All that said, it is worth considering whether and how your arrival time might be affecting your work and your coworkers. If people need you for questions or meetings at 8 a.m. and you’re not there until 9:30, or if clients are calling with urgent issues, that’s genuinely a problem. So your boss’s concern could be legitimate, even though he’s flubbed the way he’s handled it. (Though, frankly, even if your arrival time isn’t ideal for others, it still might make sense to give you some leeway considering the hours you’re working — but you and your manager should have a conversation to figure that out first.)
So far, though, all of this is speculation because your boss hasn’t had an actual conversation with you. Since he hasn’t done that, you should initiate that conversation yourself.
Sit down with him and say something like this: “I wanted to check with you about the email you sent about our hours. I thought we had some flexibility on start time and so I’ve been coming in a little later because many nights I’ve had to stay at the office until 9 p.m. I think you know I’ve been working 50 to 60 hours a week because of XYZ. While I’m working those hours, I’d like to continue having that flexibility around when I come in. If that’s not possible, I probably need to scale back how much I’m working, so I wanted to check with you.”
Then see what he says. He might tell you that his email wasn’t even directed toward you and you can keep doing what you’ve been doing. (Sending group emails that only apply to a few people is a bad way to manage, but some managers do that.) Or he might say that he didn’t realize the hours you’ve been putting in (or hadn’t been thinking about that when he wrote the email) and that he’s willing to give you more flexibility while that’s happening.
Or, yes, he might say that he does need you to come in earlier. If that happens, you’ll have to decide how you want to respond. One option is to say, “I’ve been very generous with the company with my hours, staying late and working long weeks even though the job I was brought on for was something else. I’m hoping there’s room for flexibility in exchange, but if there’s not, I will stick with eight to five like you asked. That’s going to have repercussions for my projects, though, so we’ll need to figure out how to handle them.” You’ll have to decide how you think your boss will react to this. If he’s the kind of person who bristles at the slightest pushback, don’t take this route unless you’re willing to leave your job over it. But in other cases, this could be reasonable.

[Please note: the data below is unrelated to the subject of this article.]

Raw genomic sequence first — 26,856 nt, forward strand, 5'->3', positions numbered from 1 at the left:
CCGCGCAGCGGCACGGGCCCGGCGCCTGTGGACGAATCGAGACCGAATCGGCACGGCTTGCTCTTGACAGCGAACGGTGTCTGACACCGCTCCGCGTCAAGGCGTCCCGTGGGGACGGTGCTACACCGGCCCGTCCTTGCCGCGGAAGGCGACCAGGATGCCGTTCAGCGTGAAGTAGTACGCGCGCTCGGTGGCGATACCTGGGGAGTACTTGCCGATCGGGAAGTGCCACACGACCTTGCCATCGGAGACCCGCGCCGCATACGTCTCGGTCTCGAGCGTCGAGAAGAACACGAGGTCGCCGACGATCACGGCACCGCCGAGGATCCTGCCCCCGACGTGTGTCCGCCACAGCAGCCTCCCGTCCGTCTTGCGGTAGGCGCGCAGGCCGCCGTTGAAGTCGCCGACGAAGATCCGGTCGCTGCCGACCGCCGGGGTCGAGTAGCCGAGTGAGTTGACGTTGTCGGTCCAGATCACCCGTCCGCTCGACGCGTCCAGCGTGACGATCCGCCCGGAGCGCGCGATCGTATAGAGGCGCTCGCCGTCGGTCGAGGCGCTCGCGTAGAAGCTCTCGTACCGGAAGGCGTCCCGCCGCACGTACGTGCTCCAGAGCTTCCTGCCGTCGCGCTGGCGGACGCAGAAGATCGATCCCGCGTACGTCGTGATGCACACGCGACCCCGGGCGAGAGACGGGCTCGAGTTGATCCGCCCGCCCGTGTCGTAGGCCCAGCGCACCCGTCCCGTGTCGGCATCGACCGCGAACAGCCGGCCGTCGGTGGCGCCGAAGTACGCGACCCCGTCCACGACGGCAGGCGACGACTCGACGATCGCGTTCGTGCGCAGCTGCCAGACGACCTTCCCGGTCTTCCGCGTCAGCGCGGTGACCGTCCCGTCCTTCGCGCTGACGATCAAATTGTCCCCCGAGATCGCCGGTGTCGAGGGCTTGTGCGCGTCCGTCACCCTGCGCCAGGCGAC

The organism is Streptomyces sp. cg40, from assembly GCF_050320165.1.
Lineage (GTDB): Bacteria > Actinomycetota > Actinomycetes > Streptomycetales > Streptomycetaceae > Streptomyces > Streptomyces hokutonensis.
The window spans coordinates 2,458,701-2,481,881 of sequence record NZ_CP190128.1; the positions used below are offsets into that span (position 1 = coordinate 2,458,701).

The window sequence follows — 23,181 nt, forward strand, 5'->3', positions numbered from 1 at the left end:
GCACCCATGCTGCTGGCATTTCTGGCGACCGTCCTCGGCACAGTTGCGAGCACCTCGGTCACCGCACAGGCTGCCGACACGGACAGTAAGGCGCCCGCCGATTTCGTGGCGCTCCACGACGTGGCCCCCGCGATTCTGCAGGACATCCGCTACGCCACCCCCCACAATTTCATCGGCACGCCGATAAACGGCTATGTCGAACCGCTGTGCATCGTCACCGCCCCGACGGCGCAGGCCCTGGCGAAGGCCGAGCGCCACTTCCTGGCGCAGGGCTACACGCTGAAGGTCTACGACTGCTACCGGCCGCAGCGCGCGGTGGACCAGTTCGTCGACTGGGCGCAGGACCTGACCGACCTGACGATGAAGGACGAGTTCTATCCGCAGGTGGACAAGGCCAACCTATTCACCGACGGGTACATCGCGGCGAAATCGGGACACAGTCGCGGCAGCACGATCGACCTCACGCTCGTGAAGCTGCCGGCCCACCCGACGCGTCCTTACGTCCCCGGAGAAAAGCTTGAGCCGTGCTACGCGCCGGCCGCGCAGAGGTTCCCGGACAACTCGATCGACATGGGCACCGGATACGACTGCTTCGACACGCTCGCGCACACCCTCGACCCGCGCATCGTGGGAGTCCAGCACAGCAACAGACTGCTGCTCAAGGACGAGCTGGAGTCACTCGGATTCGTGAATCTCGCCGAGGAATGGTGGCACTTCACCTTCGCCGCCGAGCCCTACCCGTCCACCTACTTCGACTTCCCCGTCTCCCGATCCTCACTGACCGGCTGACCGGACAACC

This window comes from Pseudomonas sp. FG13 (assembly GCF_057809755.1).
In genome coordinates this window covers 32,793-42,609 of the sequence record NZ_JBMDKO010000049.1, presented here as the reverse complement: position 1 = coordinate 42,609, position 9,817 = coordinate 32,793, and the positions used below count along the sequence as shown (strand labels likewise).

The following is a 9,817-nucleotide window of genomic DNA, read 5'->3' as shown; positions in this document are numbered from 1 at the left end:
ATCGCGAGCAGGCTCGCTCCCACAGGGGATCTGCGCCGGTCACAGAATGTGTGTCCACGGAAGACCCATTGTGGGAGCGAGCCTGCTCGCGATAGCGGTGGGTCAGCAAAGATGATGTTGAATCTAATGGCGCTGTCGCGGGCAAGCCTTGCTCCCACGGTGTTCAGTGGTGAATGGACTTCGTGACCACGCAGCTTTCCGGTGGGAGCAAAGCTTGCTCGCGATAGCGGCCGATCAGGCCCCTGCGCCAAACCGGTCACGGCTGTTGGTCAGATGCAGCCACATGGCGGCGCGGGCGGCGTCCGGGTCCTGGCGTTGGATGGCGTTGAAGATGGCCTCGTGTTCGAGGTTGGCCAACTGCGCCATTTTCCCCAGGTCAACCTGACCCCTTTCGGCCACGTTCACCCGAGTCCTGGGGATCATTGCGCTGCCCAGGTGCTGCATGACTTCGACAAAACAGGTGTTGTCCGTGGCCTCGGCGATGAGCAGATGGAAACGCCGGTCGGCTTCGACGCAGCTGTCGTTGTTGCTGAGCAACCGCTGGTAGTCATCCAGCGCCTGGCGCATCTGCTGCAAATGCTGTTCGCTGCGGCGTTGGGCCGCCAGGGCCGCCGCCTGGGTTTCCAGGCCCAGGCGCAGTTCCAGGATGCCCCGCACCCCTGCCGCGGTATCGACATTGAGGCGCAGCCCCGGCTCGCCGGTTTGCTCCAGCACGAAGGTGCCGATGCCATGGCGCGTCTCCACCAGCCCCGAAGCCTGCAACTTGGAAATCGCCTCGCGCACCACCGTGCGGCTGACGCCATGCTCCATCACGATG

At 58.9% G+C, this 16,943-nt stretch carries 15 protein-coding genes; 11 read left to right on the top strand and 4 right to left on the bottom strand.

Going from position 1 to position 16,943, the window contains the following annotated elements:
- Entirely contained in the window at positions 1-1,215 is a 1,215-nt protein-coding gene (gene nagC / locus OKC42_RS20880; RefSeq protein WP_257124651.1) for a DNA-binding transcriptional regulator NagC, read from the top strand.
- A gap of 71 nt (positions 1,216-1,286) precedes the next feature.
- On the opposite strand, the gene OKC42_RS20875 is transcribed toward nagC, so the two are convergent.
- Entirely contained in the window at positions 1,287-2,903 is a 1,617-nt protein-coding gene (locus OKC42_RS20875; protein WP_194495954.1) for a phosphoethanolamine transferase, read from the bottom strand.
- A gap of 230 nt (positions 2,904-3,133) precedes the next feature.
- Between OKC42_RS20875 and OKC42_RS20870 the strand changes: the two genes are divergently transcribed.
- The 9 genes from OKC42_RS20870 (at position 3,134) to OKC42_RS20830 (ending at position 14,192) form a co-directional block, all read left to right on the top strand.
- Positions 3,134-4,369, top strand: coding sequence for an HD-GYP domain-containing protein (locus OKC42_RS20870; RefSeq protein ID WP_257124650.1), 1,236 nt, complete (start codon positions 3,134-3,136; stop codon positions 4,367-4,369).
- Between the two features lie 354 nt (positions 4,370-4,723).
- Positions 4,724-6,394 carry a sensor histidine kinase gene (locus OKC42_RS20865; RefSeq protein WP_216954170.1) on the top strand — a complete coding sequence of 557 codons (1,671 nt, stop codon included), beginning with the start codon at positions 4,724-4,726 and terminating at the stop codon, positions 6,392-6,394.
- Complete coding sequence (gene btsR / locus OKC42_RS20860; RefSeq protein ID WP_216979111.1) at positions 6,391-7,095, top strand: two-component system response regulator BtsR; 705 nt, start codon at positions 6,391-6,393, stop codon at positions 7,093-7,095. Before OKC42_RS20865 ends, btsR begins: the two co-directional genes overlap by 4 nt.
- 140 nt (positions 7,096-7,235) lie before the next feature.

Even aside from the question of hours, though, it sounds like you might need to think about whether you want to stay at this company long term. They sold you on one job but have you doing a different one — and it sounds like they’re loading you up with a lot more work than you agreed to. Your boss has told you that’s short term, but you’ve also noted that there’s no real end in sight. It might be time to sit down with him and ask for a real timeline for moving you back to the work you signed on for. Explain that you’ve been happy to help out while they were in a pinch, but it’s important to you to do the job you accepted. If he’s vague and noncommittal about when that will happen, assume there’s a good chance that’s because there isn’t a real plan to resolve this. And if that’s the case, you’ll have to decide if it makes sense to stay — knowing this may be the situation for the foreseeable future — or move on.
That’s a bigger issue than your boss’s email about hours, so make sure you’re tackling it head-on with him.
Order Alison Green’s book Ask a Manager: Clueless Colleagues, Lunch-Stealing Bosses, and the Rest of Your Life at Work here. Got a question for her? Email firstname.lastname@example.org. Her advice column appears here every Tuesday.